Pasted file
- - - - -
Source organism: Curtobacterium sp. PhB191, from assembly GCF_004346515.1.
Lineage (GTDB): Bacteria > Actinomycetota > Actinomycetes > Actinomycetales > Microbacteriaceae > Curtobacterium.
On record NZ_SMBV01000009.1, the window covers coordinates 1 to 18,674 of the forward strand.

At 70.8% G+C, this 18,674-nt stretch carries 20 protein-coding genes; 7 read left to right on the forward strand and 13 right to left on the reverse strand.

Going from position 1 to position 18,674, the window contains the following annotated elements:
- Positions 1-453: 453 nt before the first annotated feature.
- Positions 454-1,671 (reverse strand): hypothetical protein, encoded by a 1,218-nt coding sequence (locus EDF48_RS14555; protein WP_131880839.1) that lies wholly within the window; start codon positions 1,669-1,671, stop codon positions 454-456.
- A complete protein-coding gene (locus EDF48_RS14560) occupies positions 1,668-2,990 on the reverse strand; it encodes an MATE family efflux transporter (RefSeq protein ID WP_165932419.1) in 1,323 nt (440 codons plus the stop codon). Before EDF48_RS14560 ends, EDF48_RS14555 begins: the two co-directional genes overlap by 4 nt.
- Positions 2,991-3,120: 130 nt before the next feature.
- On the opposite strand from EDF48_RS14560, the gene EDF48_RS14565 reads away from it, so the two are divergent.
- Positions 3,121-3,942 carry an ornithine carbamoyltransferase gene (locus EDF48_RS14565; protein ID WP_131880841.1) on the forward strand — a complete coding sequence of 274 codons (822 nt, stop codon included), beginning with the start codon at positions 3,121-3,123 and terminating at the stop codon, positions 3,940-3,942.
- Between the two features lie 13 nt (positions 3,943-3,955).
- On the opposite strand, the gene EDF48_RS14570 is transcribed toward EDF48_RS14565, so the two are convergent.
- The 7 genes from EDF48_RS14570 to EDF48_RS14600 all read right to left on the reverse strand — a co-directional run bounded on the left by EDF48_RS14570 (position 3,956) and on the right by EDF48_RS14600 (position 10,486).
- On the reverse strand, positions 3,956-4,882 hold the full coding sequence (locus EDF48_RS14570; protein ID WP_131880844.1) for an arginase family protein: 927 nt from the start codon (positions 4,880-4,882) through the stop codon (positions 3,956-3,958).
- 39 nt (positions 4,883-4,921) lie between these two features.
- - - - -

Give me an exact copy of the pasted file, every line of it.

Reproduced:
Source organism: Curtobacterium sp. PhB191, from assembly GCF_004346515.1.
Lineage (GTDB): Bacteria > Actinomycetota > Actinomycetes > Actinomycetales > Microbacteriaceae > Curtobacterium.
On record NZ_SMBV01000009.1, the window covers coordinates 1 to 18,674 of the forward strand.

At 70.8% G+C, this 18,674-nt stretch carries 20 protein-coding genes; 7 read left to right on the forward strand and 13 right to left on the reverse strand.

Going from position 1 to position 18,674, the window contains the following annotated elements:
- Positions 1-453: 453 nt before the first annotated feature.
- Positions 454-1,671 (reverse strand): hypothetical protein, encoded by a 1,218-nt coding sequence (locus EDF48_RS14555; protein WP_131880839.1) that lies wholly within the window; start codon positions 1,669-1,671, stop codon positions 454-456.
- A complete protein-coding gene (locus EDF48_RS14560) occupies positions 1,668-2,990 on the reverse strand; it encodes an MATE family efflux transporter (RefSeq protein ID WP_165932419.1) in 1,323 nt (440 codons plus the stop codon). Before EDF48_RS14560 ends, EDF48_RS14555 begins: the two co-directional genes overlap by 4 nt.
- Positions 2,991-3,120: 130 nt before the next feature.
- On the opposite strand from EDF48_RS14560, the gene EDF48_RS14565 reads away from it, so the two are divergent.
- Positions 3,121-3,942 carry an ornithine carbamoyltransferase gene (locus EDF48_RS14565; protein ID WP_131880841.1) on the forward strand — a complete coding sequence of 274 codons (822 nt, stop codon included), beginning with the start codon at positions 3,121-3,123 and terminating at the stop codon, positions 3,940-3,942.
- Between the two features lie 13 nt (positions 3,943-3,955).
- On the opposite strand, the gene EDF48_RS14570 is transcribed toward EDF48_RS14565, so the two are convergent.
- The 7 genes from EDF48_RS14570 to EDF48_RS14600 all read right to left on the reverse strand — a co-directional run bounded on the left by EDF48_RS14570 (position 3,956) and on the right by EDF48_RS14600 (position 10,486).
- On the reverse strand, positions 3,956-4,882 hold the full coding sequence (locus EDF48_RS14570; protein ID WP_131880844.1) for an arginase family protein: 927 nt from the start codon (positions 4,880-4,882) through the stop codon (positions 3,956-3,958).
- 39 nt (positions 4,883-4,921) lie between these two features.